Sunday, September 28, 2008

Pitching a Tent (no, really)

As some of you may remember, some time ago Adam and I were considering what kinds of tent to bring with us.

I’d had bad memories, remembering struggling to erect a metal-pole tent when I was camping in the Pacific Northwest. If I love my technology so much, why can’t I have a technological tent?

We did indeed decide to go with the Nemo Morpho AR tent -- revolutionary for its LACK of metal tent poles, opting instead for very sturdy, durable air-poles. That’s right -- tent poles made from AIR!

(I swear, we’re living in the future!)

Not wanting to be behind the times, or caught unawares, while we were over at Shimin’s house putting things in her fabulous basement, she offered us her front yard in which to pitch our not-so-proverbial tent.

A good indicator of the field it was! I sat in a mushroom and browned my pants. We stirred up some sort of hungry, bloodthirsty colony of mosquitos. And Adam almost stepped in deer poop.

But the tent worked great! Not only can it be inflated and deflated from the outside, but it can be inflated and deflated from the inside too!!

Oh no! Trapped inside after foolishly over-deflating!

Adam bravely comes to my rescue.

It’s a two person tent, but we all three sat inside quite comfortably! (though it was very hot)

We're all so green!!

...JUNGLE green!

Adam looks especially cute while he’s pumping it up!

Sadly, picture instead of video fails to capture the booty shake he did inadvertently while pumping up the tent poles.

Thursday, September 25, 2008

Silver Lining

I should mention, however, that I got a phonecall from Tom Gillespie today at Emory (the primate parasitologist) regarding my PVA-query (this was obviously before I discovered the closet full of red tape).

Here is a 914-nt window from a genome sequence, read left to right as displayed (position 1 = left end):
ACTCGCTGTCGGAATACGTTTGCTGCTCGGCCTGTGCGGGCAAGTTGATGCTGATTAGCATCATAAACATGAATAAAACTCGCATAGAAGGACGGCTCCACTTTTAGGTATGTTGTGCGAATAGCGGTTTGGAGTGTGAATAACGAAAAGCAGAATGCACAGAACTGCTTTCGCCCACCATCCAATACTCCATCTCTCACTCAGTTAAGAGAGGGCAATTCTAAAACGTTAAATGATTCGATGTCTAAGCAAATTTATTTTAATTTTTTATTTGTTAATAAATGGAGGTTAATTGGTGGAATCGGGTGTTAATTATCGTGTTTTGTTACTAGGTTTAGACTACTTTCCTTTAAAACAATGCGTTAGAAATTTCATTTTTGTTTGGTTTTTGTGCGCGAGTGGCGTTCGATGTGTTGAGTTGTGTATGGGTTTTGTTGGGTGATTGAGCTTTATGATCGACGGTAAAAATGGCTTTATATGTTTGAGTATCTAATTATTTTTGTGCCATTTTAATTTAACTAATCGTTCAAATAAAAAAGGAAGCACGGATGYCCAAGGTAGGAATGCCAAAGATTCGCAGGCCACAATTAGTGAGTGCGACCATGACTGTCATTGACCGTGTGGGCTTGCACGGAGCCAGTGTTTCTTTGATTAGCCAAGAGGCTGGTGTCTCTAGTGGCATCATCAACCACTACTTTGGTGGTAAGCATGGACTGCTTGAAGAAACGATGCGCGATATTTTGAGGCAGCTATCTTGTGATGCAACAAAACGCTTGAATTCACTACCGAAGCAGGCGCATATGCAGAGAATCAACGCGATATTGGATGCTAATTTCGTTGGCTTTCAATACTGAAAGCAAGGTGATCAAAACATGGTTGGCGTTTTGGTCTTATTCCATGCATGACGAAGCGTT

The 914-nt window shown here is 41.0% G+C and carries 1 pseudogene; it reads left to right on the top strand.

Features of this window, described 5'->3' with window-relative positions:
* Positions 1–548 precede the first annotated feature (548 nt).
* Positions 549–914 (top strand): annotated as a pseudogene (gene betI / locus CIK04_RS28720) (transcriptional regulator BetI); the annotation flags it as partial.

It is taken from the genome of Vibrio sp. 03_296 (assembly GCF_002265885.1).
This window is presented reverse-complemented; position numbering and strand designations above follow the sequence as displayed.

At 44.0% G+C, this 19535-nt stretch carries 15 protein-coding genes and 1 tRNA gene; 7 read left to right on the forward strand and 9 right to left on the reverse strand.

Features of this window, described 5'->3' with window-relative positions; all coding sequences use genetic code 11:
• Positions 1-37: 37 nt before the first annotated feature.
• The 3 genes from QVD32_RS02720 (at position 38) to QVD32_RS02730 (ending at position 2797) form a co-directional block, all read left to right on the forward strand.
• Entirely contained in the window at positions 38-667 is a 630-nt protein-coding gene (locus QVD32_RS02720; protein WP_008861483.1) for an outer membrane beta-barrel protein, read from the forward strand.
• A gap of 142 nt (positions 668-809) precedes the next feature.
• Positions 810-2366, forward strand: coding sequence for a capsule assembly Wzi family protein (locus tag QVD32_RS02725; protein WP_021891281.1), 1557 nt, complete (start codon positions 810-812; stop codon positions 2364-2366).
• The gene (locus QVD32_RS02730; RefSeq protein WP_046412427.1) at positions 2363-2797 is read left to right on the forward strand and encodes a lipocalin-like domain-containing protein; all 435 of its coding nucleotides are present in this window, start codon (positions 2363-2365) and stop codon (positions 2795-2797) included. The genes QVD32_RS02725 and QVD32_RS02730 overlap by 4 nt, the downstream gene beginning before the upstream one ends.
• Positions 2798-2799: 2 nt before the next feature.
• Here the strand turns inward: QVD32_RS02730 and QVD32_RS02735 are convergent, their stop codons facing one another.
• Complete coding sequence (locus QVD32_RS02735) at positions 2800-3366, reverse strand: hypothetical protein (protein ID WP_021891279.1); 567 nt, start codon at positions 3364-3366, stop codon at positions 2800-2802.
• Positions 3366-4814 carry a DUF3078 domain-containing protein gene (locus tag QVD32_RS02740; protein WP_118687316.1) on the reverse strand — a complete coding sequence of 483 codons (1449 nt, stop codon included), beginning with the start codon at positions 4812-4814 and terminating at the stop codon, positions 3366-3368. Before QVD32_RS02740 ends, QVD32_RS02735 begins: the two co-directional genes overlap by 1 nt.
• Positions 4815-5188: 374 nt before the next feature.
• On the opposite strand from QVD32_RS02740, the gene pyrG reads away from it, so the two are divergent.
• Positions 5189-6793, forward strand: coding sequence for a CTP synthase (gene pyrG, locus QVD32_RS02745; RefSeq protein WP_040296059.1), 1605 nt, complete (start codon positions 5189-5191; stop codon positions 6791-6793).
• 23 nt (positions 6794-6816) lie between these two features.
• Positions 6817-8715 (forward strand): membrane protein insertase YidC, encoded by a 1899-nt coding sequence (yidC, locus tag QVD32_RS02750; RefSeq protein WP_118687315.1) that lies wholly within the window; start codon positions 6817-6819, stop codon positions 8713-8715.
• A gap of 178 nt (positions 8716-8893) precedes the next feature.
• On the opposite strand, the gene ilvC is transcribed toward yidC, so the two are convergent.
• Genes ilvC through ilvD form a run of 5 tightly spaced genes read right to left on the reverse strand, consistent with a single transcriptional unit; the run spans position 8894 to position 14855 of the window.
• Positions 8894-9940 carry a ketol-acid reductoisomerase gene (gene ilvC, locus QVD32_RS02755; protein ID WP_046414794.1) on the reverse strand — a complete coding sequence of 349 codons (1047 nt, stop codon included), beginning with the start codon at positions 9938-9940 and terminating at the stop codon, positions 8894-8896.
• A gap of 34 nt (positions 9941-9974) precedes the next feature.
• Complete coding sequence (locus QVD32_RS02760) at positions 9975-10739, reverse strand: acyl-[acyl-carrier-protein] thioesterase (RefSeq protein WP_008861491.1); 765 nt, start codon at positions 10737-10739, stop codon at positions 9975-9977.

Not only was he incredibly nice in answering my questions, but he took additional time and asked me really thorough questions to help me formulate my tangential hypotheses.

I will probably be analyzing my samples next summer at his lab at Emory too. The good news was so invigorating and thrilling to hear -- I am trying to remember what that felt like before my phonecall to Fisher Scientific and subsequent frustration.

On Stress and Bureaucracy

I’m overwhelmed. I handle stress well usually, but I need my five minutes to freak out. And right now, my freak out is bleeding into everything else.

Choosing between formalin and PVA is becoming less and less of an issue, because, according to the US government, PVA is a hazardous material. Even in its modified, no-mercury state.

It means that I’m a unabomber, as far as Fisher Scientific is concerned --

After numerous transfers and phonecalls with Fisher, I discovered that they wouldn’t ship my two-vial parasitology kit to me because of its PVA content. But I could contact a local distributor and see if I can get it from them.

Now, here’s where the ridiculousness comes in ... the distributor calls Fisher, who calls Remel, the makers of the kit. They drop ship it to Fisher, who ships it to the distributor. Who ships it to me, who will already be in the f&$king Congo.

I called Remel directly to see if I could bypass some middlemen, but they won’t ship to me either because they’re FDA regulated. You’d think I was ordering cyanide!

I got a call from the distributor, who was definitely very nice and trying to help me, telling me that Remel was OUT of the two-vial collection kits anyway. They wouldn’t have any more until Late October.

That puts me SOL. Absolutely.